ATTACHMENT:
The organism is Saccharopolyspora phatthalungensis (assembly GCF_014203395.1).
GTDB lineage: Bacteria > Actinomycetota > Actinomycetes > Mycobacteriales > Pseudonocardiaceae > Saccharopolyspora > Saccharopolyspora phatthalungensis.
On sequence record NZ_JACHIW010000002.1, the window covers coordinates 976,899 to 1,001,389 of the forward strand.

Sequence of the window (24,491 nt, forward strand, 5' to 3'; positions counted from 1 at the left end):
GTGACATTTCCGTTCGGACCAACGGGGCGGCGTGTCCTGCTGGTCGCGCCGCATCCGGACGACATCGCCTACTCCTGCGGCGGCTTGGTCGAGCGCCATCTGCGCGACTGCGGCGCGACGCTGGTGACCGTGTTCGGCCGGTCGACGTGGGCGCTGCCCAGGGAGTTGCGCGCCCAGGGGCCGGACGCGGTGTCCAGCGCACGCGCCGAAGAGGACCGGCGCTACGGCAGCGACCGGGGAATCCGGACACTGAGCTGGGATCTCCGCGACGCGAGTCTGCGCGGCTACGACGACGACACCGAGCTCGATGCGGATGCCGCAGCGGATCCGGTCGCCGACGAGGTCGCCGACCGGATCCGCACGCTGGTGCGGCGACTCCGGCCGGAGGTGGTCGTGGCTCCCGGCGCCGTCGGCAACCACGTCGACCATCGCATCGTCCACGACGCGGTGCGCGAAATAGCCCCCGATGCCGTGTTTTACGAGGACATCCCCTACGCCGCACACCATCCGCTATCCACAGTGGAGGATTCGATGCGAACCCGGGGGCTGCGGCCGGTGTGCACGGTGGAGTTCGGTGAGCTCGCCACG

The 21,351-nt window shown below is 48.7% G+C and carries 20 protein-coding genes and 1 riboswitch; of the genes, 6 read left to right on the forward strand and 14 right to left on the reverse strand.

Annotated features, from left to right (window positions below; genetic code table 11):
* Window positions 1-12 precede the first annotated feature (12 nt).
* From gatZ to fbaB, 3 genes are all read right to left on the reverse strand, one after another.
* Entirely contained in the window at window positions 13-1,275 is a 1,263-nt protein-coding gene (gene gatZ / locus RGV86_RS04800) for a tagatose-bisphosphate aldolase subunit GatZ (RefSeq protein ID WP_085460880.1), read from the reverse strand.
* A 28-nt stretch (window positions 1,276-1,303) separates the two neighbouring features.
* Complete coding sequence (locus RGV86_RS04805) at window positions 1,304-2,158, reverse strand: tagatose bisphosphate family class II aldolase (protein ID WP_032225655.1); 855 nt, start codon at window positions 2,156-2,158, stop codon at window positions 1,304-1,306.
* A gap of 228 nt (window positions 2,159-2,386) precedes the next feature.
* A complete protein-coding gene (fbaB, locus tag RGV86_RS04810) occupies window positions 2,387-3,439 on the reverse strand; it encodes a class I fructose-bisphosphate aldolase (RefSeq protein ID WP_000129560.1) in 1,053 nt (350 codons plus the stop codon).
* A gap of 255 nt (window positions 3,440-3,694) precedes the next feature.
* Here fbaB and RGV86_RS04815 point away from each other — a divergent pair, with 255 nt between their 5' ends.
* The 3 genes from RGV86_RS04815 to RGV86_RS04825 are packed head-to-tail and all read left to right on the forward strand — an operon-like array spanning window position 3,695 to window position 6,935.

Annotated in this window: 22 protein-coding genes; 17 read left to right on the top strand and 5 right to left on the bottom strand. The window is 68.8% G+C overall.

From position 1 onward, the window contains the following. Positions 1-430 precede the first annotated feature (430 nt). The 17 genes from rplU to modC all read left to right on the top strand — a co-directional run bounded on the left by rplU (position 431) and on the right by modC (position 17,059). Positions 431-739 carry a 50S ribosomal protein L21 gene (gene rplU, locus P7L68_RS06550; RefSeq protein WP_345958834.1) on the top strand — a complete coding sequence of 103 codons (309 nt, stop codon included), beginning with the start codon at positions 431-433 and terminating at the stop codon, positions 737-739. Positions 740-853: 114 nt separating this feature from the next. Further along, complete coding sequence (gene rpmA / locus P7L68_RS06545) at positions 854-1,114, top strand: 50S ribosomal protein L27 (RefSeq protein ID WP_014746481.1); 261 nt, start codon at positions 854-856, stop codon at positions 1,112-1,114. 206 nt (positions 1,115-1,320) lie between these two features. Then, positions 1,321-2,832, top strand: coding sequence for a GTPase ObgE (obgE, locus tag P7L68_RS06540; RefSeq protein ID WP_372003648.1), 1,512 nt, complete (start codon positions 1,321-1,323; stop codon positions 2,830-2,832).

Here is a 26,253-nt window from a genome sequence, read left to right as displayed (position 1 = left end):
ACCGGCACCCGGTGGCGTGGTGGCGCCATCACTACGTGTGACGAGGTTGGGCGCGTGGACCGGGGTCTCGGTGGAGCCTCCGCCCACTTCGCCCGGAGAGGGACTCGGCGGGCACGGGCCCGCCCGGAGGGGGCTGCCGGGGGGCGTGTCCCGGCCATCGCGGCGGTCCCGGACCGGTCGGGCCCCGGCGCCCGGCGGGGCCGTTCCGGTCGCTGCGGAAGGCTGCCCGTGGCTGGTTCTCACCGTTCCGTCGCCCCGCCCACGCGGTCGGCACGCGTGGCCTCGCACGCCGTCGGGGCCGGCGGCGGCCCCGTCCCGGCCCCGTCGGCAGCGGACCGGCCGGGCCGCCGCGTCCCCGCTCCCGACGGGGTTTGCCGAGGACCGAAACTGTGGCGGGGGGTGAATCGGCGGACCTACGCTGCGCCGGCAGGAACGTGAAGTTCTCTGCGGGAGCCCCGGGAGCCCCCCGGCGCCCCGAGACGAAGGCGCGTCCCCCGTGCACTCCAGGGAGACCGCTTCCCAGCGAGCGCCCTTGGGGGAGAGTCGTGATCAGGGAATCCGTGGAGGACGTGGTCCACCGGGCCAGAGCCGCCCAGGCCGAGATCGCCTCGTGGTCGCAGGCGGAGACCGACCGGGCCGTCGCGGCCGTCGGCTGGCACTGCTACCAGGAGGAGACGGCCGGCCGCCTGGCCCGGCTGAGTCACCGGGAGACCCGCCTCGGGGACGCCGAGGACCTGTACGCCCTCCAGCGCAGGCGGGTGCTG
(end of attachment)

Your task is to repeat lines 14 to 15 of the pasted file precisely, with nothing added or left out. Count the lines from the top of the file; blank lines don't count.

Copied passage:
* A complete protein-coding gene (fbaB, locus tag RGV86_RS04810) occupies window positions 2,387-3,439 on the reverse strand; it encodes a class I fructose-bisphosphate aldolase (RefSeq protein ID WP_000129560.1) in 1,053 nt (350 codons plus the stop codon).
* A gap of 255 nt (window positions 3,440-3,694) precedes the next feature.